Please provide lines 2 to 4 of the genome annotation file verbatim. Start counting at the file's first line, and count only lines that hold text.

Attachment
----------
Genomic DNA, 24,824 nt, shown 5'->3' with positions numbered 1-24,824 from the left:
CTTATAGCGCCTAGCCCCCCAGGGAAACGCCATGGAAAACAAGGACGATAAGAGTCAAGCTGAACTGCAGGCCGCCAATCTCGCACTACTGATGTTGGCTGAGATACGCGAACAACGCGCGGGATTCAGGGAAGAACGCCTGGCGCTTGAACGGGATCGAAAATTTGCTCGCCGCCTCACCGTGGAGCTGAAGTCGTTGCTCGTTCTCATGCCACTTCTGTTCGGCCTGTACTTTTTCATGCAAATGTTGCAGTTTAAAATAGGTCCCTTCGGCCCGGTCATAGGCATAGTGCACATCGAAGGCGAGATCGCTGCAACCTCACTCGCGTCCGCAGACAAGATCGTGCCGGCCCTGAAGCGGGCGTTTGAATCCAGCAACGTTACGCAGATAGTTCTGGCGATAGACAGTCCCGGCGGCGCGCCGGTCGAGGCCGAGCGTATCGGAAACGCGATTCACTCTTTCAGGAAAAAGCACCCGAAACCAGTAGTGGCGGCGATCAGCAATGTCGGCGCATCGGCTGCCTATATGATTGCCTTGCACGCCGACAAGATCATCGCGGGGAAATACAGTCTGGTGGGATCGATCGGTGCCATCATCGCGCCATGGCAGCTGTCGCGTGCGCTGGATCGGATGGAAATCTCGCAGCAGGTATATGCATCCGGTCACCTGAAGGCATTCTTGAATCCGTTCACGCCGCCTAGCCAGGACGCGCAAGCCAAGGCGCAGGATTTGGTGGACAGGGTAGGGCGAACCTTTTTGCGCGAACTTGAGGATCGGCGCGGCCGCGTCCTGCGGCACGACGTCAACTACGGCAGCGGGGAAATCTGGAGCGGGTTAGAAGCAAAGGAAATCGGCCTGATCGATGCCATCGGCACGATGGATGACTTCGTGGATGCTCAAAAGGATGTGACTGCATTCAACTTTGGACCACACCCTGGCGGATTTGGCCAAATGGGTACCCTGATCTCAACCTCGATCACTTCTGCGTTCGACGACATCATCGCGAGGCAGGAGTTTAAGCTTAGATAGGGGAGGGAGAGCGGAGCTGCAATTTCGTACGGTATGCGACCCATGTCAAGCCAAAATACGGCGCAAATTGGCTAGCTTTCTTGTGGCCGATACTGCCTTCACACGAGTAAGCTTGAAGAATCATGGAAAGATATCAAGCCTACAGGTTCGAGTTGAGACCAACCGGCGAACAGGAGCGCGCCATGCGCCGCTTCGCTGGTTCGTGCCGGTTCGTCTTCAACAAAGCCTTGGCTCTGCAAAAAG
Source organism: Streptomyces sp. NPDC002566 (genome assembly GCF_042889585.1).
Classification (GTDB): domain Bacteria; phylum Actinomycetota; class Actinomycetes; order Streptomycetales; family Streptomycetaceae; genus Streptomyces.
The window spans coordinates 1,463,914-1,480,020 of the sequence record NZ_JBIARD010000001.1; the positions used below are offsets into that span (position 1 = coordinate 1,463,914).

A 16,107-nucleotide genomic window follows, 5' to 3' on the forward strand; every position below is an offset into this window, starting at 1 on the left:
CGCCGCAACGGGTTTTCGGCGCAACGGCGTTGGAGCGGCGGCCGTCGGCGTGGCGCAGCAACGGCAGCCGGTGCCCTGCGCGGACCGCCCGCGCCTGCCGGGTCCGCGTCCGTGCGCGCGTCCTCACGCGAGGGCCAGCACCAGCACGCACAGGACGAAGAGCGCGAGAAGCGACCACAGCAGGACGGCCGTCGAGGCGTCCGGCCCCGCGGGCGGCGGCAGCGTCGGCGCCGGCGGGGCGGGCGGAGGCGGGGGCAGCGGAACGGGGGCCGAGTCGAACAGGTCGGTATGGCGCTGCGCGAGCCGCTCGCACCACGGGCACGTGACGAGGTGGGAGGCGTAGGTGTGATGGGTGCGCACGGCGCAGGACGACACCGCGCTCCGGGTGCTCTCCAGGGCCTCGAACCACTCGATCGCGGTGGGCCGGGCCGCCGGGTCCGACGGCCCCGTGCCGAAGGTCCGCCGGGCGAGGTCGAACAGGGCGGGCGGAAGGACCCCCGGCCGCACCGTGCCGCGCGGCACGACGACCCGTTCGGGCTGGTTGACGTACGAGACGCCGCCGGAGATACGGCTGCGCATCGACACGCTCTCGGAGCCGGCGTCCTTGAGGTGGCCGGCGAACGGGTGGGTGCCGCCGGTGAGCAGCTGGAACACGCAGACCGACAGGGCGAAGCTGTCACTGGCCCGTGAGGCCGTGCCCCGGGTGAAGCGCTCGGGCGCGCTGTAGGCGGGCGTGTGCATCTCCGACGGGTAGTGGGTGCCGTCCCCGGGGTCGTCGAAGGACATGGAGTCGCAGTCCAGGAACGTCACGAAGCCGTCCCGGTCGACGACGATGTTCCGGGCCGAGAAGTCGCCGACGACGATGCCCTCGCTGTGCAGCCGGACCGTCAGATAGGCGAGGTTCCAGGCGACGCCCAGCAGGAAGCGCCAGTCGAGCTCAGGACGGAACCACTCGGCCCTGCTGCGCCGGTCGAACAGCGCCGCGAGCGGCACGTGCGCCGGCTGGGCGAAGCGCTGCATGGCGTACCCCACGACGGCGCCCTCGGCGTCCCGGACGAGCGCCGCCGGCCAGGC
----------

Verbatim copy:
CTTATAGCGCCTAGCCCCCCAGGGAAACGCCATGGAAAACAAGGACGATAAGAGTCAAGCTGAACTGCAGGCCGCCAATCTCGCACTACTGATGTTGGCTGAGATACGCGAACAACGCGCGGGATTCAGGGAAGAACGCCTGGCGCTTGAACGGGATCGAAAATTTGCTCGCCGCCTCACCGTGGAGCTGAAGTCGTTGCTCGTTCTCATGCCACTTCTGTTCGGCCTGTACTTTTTCATGCAAATGTTGCAGTTTAAAATAGGTCCCTTCGGCCCGGTCATAGGCATAGTGCACATCGAAGGCGAGATCGCTGCAACCTCACTCGCGTCCGCAGACAAGATCGTGCCGGCCCTGAAGCGGGCGTTTGAATCCAGCAACGTTACGCAGATAGTTCTGGCGATAGACAGTCCCGGCGGCGCGCCGGTCGAGGCCGAGCGTATCGGAAACGCGATTCACTCTTTCAGGAAAAAGCACCCGAAACCAGTAGTGGCGGCGATCAGCAATGTCGGCGCATCGGCTGCCTATATGATTGCCTTGCACGCCGACAAGATCATCGCGGGGAAATACAGTCTGGTGGGATCGATCGGTGCCATCATCGCGCCATGGCAGCTGTCGCGTGCGCTGGATCGGATGGAAATCTCGCAGCAGGTATATGCATCCGGTCACCTGAAGGCATTCTTGAATCCGTTCACGCCGCCTAGCCAGGACGCGCAAGCCAAGGCGCAGGATTTGGTGGACAGGGTAGGGCGAACCTTTTTGCGCGAACTTGAGGATCGGCGCGGCCGCGTCCTGCGGCACGACGTCAACTACGGCAGCGGGGAAATCTGGAGCGGGTTAGAAGCAAAGGAAATCGGCCTGATCGATGCCATCGGCACGATGGATGACTTCGTGGATGCTCAAAAGGATGTGACTGCATTCAACTTTGGACCACACCCTGGCGGATTTGGCCAAATGGGTACCCTGATCTCAACCTCGATCACTTCTGCGTTCGACGACATCATCGCGAGGCAGGAGTTTAAGCTTAGATAGGGGAGGGAGAGCGGAGCTGCAATTTCGTACGGTATGCGACCCATGTCAAGCCAAAATACGGCGCAAATTGGCTAGCTTTCTTGTGGCCGATACTGCCTTCACACGAGTAAGCTTGAAGAATCATGGAAAGATATCAAGCCTACAGGTTCGAGTTGAGACCAACCGGCGAACAGGAGCGCGCCATGCGCCGCTTCGCTGGTTCGTGCCGGTTCGTCTTCAACAAAGCCTTGGCTCTGCAAAAAG
Source organism: Streptomyces sp. NPDC002566 (genome assembly GCF_042889585.1).
Classification (GTDB): domain Bacteria; phylum Actinomycetota; class Actinomycetes; order Streptomycetales; family Streptomycetaceae; genus Streptomyces.